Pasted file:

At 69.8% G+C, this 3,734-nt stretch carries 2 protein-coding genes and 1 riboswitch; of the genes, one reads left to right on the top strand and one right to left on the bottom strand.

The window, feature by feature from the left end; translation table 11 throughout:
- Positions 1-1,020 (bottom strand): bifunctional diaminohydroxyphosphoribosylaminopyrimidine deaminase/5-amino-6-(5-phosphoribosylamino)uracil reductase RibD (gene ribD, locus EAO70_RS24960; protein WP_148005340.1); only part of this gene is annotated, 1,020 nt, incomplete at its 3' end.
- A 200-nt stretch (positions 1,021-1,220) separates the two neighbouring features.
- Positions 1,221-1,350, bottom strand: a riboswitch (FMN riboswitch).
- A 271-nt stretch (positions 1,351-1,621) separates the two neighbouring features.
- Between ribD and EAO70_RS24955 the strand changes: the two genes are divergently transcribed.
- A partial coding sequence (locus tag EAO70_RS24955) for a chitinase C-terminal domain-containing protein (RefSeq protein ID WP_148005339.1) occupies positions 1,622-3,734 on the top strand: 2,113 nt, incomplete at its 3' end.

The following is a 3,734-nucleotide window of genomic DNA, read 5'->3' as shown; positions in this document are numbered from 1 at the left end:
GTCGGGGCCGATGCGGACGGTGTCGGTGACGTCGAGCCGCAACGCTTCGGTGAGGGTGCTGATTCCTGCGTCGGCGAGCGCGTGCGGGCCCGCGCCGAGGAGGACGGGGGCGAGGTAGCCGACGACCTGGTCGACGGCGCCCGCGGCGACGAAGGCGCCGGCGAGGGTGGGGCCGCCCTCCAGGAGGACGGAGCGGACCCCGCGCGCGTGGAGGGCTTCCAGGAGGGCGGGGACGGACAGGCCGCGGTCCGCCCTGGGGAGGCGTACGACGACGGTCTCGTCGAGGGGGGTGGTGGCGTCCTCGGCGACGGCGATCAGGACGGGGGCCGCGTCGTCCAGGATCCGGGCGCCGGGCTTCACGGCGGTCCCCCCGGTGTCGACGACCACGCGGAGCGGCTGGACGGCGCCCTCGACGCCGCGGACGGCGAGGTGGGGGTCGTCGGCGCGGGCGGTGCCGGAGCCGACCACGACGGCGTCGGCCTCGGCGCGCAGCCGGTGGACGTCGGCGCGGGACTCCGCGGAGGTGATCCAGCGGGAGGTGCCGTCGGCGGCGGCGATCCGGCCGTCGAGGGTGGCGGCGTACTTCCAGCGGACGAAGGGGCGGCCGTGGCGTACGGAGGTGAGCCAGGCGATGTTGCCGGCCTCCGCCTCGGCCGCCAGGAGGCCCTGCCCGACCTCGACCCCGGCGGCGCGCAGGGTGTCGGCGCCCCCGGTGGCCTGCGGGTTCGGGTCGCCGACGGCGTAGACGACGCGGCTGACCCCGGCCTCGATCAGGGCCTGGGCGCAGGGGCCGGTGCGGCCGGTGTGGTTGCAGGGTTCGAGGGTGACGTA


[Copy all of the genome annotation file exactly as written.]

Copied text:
At 69.8% G+C, this 3,734-nt stretch carries 2 protein-coding genes and 1 riboswitch; of the genes, one reads left to right on the top strand and one right to left on the bottom strand.

The window, feature by feature from the left end; translation table 11 throughout:
- Positions 1-1,020 (bottom strand): bifunctional diaminohydroxyphosphoribosylaminopyrimidine deaminase/5-amino-6-(5-phosphoribosylamino)uracil reductase RibD (gene ribD, locus EAO70_RS24960; protein WP_148005340.1); only part of this gene is annotated, 1,020 nt, incomplete at its 3' end.
- A 200-nt stretch (positions 1,021-1,220) separates the two neighbouring features.
- Positions 1,221-1,350, bottom strand: a riboswitch (FMN riboswitch).
- A 271-nt stretch (positions 1,351-1,621) separates the two neighbouring features.
- Between ribD and EAO70_RS24955 the strand changes: the two genes are divergently transcribed.
- A partial coding sequence (locus tag EAO70_RS24955) for a chitinase C-terminal domain-containing protein (RefSeq protein ID WP_148005339.1) occupies positions 1,622-3,734 on the top strand: 2,113 nt, incomplete at its 3' end.

The following is a 3,734-nucleotide window of genomic DNA, read 5'->3' as shown; positions in this document are numbered from 1 at the left end:
GTCGGGGCCGATGCGGACGGTGTCGGTGACGTCGAGCCGCAACGCTTCGGTGAGGGTGCTGATTCCTGCGTCGGCGAGCGCGTGCGGGCCCGCGCCGAGGAGGACGGGGGCGAGGTAGCCGACGACCTGGTCGACGGCGCCCGCGGCGACGAAGGCGCCGGCGAGGGTGGGGCCGCCCTCCAGGAGGACGGAGCGGACCCCGCGCGCGTGGAGGGCTTCCAGGAGGGCGGGGACGGACAGGCCGCGGTCCGCCCTGGGGAGGCGTACGACGACGGTCTCGTCGAGGGGGGTGGTGGCGTCCTCGGCGACGGCGATCAGGACGGGGGCCGCGTCGTCCAGGATCCGGGCGCCGGGCTTCACGGCGGTCCCCCCGGTGTCGACGACCACGCGGAGCGGCTGGACGGCGCCCTCGACGCCGCGGACGGCGAGGTGGGGGTCGTCGGCGCGGGCGGTGCCGGAGCCGACCACGACGGCGTCGGCCTCGGCGCGCAGCCGGTGGACGTCGGCGCGGGACTCCGCGGAGGTGATCCAGCGGGAGGTGCCGTCGGCGGCGGCGATCCGGCCGTCGAGGGTGGCGGCGTACTTCCAGCGGACGAAGGGGCGGCCGTGGCGTACGGAGGTGAGCCAGGCGATGTTGCCGGCCTCCGCCTCGGCCGCCAGGAGGCCCTGCCCGACCTCGACCCCGGCGGCGCGCAGGGTGTCGGCGCCCCCGGTGGCCTGCGGGTTCGGGTCGCCGACGGCGTAGACGACGCGGCTGACCCCGGCCTCGATCAGGGCCTGGGCGCAGGGGCCGGTGCGGCCGGTGTGGTTGCAGGGTTCGAGGGTGACGTA